There’s an epidemic of pre-diseases out there and we’re not catching them early enough. These are health problems that portend future health problems. Some can actually damage the body while still in the “pre” stages. The problem with these pre-health conditions is we don’t diagnose them early enough. If we can diagnose these health conditions earlier and treat them through lifestyle and we can potentially prevent the full-blown condition from developing. But we have to first be aware that there’s a problem. Here are five pre-health conditions you should be aware of.
Pre-Health Conditions #1: Pre-diabetes
There’s an epidemic of type 2 diabetes in Western countries and it’s fueled partially by obesity and by the aging population. Obesity and aging both increase the risk of developing type 2 diabetes. Unfortunately, when you finally learn that you have diabetes, half of the functioning beta cells in your pancreas are already destroyed. What’s more, one in three people in America has pre-diabetes, a condition where their blood sugars are too high but aren’t yet at the level that it can be classified as diabetes. Yet many people with pre-diabetes aren’t aware of it.
If you discover your blood sugars are in the pre-diabetic range, taking action can help you avoid a future diagnosis of type 2 diabetes. The most powerful thing you can do is lose weight and exercise. Eliminating ultra-processed foods and sugar also helps reverse pre-diabetes. What can you do to monitor for other pre-health conditions? Check your blood sugars regularly and ask your physician to check a HgBA1c level. This test is a better indicator of how metabolically healthy you are than a single fasting blood sugar reading. Specifically, HgBA1c is a measure of your average blood sugar over a 3-month period. Like a fasting blood sugar, it’s a simple blood test your doctor can perform.
Pre-Health Conditions #2: Pre-hypertension
Hypertension is a major risk factor for heart disease and stroke. When your blood rises above a certain range, your physician diagnoses you with hypertension. But, there’s a “gray area” where blood pressure readings are higher than they should be but still aren’t in the range where we call it high blood pressure. This is called pre-hypertension. What’s more, pre-hypertension also increases the risk of developing a stroke. If your blood pressure is above 120 over 80, talk to your physician about lifestyle changes you can make to bring your blood pressure down. Aerobic exercise and weight loss are two lifestyle changes that can help lower your blood pressure.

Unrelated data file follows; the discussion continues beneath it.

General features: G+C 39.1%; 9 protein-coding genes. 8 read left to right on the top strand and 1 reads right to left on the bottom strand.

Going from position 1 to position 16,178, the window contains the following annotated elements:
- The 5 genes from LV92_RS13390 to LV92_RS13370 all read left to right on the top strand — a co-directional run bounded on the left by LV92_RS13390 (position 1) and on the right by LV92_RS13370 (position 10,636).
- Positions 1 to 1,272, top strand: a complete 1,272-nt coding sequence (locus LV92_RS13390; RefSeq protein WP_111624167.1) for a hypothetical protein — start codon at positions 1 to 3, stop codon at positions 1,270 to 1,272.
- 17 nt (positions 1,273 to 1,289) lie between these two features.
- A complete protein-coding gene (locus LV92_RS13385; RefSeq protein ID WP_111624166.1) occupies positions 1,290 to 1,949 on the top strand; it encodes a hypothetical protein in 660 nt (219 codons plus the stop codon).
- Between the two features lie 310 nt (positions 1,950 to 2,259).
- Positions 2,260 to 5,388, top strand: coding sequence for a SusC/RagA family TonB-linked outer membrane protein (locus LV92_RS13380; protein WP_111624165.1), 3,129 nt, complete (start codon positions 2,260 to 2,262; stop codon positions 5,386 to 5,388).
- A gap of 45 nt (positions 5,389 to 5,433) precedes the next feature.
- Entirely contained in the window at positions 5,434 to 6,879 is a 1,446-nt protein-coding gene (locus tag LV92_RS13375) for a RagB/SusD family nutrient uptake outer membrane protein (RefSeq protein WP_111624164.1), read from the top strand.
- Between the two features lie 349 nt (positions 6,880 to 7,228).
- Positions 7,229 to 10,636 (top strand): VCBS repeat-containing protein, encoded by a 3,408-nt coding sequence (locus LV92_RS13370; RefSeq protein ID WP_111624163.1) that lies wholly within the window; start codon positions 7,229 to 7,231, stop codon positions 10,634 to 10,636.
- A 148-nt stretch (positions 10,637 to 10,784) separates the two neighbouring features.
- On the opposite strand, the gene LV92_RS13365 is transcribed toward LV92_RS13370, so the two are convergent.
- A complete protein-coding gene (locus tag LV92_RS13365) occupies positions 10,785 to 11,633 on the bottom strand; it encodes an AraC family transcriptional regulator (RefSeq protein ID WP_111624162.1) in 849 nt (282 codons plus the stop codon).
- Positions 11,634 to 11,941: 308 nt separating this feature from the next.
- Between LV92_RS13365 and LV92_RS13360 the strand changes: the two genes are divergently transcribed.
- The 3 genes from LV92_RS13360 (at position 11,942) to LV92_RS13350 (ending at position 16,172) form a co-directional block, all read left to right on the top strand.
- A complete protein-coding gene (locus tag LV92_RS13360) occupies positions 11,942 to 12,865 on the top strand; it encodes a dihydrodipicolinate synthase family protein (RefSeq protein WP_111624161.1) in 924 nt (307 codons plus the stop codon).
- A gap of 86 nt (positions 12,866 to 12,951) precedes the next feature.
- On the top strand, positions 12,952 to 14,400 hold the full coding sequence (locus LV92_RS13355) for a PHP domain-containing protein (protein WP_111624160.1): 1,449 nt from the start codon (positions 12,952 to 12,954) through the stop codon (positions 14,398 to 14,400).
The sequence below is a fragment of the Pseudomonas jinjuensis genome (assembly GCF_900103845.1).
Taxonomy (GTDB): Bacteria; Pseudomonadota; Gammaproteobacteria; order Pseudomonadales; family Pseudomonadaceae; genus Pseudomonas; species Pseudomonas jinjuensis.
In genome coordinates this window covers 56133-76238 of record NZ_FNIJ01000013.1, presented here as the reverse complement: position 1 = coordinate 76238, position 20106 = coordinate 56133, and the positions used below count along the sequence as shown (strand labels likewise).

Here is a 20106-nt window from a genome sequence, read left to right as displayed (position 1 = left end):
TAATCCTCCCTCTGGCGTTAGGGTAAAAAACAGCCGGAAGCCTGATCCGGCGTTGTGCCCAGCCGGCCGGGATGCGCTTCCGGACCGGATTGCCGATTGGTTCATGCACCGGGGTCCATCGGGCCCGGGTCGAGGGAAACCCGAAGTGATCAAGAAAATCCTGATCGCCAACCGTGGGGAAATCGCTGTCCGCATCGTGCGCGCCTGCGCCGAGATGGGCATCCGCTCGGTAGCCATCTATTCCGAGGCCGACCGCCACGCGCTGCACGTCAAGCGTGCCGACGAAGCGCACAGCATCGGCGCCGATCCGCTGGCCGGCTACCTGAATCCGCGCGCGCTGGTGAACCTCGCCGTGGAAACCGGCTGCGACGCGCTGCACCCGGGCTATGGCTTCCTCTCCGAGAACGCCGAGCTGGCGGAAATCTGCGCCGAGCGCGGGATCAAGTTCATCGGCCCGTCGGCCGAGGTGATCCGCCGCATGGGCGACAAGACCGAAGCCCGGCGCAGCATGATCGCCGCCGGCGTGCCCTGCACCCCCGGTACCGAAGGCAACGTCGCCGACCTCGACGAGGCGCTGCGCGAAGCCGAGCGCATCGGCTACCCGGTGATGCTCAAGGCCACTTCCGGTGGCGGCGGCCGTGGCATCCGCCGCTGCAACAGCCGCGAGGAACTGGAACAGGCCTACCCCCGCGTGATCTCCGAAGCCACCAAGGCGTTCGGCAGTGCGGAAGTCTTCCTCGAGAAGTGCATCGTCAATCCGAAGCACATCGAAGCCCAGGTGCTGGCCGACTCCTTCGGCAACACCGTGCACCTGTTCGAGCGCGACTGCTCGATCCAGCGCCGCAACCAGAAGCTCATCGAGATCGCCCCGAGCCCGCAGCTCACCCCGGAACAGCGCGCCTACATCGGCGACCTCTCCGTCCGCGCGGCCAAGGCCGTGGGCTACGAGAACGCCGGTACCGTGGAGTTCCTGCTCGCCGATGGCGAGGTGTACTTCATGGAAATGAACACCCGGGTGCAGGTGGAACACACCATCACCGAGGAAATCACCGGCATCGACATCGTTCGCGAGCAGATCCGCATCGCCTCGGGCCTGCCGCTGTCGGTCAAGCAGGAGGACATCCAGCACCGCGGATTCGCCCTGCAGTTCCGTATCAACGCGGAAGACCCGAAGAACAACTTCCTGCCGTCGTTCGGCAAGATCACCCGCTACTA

Pre-Health Conditions #3: Osteopenia
Osteopenia is the “pre” form of osteoporosis. It means you have t-scores, a measure of bone density, below what an average, healthy 30-year old has. Fortunately, osteopenia isn’t the same as osteoporosis, a disease where your bones are weak and brittle due to loss of bone loss. However, osteopenia is a warning sign that you need to focus on keeping your bones healthy.
How do you do this? Although most recent studies don’t support the role of vitamin D and calcium in preventing osteoporosis-related fractures, it’s important that you’re not deficient. Smoking and excessive use of alcohol also increase the risk of osteoporosis and bone fractures. Look beyond calcium and vitamin D. There’s evidence that other micronutrients, particularly magnesium and vitamin K2 are essential for healthy bones.